Brain that Changes Itself, The; Norman Doidge; 2007; Penguin Books; 284 pgs; appendices; notes, index
This is an interesting book, recommended to me by my friend D. Harper. It starts out very strong with a story about a woman who had lost her balance. That is, her vestibular complex had been destroyed and she had no balance. She felt like she was in a permanent state of free fall. If she stood, she fell immediately. Then they put a small accelerometer under her tongue. The accelerometer would raise and lower bumps on the tongue contact to indicate how her head was moving. Miraculously, it worked. She was walking again in a short time, and could ultimately get by without the device for most for the day.
Her brain had rewired itself to take balance input not from the ear, but from her tongue! That is neuroplasticity, the subject of the book. This is NOT neuro-linguistic programming (NLP) which is a crock.
As a computer scientist, I see computing analogies all over the place in this book. All your senses act as "ports", the technical term for how data gets into a computer. It turns out if one port breaks, the brain can, with some work, relocate the input to another port. A great deal is made of the topological nature of the brain. What this means is that there is a map of your body (to pick one example), in your brain. This is no surprise. It means that if you touch yourself on two adjacent parts of your leg, there will to two adjacent parts of your brain that "light up".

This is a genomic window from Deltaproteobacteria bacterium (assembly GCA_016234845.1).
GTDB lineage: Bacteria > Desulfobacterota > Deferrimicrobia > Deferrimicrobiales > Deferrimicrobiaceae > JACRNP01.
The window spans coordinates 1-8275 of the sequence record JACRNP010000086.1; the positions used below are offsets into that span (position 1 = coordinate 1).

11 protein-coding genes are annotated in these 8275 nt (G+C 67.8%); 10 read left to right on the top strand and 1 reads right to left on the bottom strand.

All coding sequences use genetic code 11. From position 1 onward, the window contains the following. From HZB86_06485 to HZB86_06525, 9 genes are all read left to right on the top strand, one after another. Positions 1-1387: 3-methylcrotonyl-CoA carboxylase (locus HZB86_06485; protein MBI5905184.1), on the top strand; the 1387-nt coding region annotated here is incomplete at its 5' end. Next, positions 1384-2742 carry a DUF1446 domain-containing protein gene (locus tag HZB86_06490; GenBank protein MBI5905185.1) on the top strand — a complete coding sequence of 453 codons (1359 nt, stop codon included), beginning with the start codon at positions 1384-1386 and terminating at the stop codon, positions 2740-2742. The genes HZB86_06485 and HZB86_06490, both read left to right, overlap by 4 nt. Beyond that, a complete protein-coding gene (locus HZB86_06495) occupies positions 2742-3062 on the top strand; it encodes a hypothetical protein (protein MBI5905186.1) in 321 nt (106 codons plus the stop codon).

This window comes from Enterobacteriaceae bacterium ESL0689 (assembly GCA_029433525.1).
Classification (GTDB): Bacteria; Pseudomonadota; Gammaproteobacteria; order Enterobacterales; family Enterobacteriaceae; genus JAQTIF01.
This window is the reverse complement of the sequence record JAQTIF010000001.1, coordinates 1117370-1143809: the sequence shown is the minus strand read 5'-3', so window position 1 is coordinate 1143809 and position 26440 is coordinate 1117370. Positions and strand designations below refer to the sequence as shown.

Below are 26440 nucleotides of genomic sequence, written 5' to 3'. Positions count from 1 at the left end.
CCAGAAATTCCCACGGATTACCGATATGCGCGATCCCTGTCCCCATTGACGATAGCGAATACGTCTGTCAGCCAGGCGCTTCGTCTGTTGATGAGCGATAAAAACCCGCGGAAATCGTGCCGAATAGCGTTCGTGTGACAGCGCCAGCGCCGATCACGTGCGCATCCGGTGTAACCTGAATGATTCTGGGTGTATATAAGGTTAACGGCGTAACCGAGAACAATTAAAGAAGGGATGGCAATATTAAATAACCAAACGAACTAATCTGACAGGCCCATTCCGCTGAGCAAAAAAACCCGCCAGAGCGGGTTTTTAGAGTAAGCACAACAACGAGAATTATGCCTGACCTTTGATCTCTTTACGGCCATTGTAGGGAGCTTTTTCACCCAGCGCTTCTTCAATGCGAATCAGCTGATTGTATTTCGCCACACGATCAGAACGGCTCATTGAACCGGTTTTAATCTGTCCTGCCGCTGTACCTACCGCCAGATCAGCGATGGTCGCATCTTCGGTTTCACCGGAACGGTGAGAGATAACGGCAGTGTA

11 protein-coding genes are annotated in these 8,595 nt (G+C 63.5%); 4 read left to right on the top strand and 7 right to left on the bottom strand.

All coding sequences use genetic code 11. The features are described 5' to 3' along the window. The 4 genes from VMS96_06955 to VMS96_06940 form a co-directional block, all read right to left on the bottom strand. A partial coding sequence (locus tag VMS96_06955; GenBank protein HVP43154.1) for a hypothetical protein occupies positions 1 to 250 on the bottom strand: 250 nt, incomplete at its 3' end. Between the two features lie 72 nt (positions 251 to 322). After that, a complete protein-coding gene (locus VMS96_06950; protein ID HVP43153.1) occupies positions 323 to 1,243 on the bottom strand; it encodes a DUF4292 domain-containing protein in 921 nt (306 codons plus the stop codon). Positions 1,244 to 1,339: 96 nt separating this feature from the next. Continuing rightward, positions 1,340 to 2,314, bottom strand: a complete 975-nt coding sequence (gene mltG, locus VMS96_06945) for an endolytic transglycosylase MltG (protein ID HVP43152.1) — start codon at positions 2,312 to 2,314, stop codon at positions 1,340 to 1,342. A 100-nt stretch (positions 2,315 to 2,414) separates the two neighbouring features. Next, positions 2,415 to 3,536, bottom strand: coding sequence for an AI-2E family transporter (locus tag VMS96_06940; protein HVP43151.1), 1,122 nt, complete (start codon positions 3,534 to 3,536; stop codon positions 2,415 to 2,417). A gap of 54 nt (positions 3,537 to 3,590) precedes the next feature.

Some pithy conclusions:
These ideas imply a lot of possibilities. The brain is a big de-localized computing machine. If parts die, the functions can be relocated. If parts are not busy, they will get seconded for other uses. For example when you are blind your hearing improves, using bits (literally and figuratively) of our visual cortex for help. Knowing these mechanisms has led to real treatments for injured people.
I have little doubt, for example, that my brain map for my hands has gotten larger since I started practicing close up magic. The same would be true for learning to play an instrument.
The book starts out strong with deeply interesting experiments and outcomes, and finishes with weak examples that to me are little more than simple learning (which, of course, also changes your brain). Just imagining things (like rehearsing in your head) can make long lasting changes to your brain.
One take away: Learn new stuff. All the time. It will keep your brain healthy longer… and you are your brain. If your memory is getting iffy, exercise it!
Lee Moller is a life-long skeptic and atheist and the author of The God Con.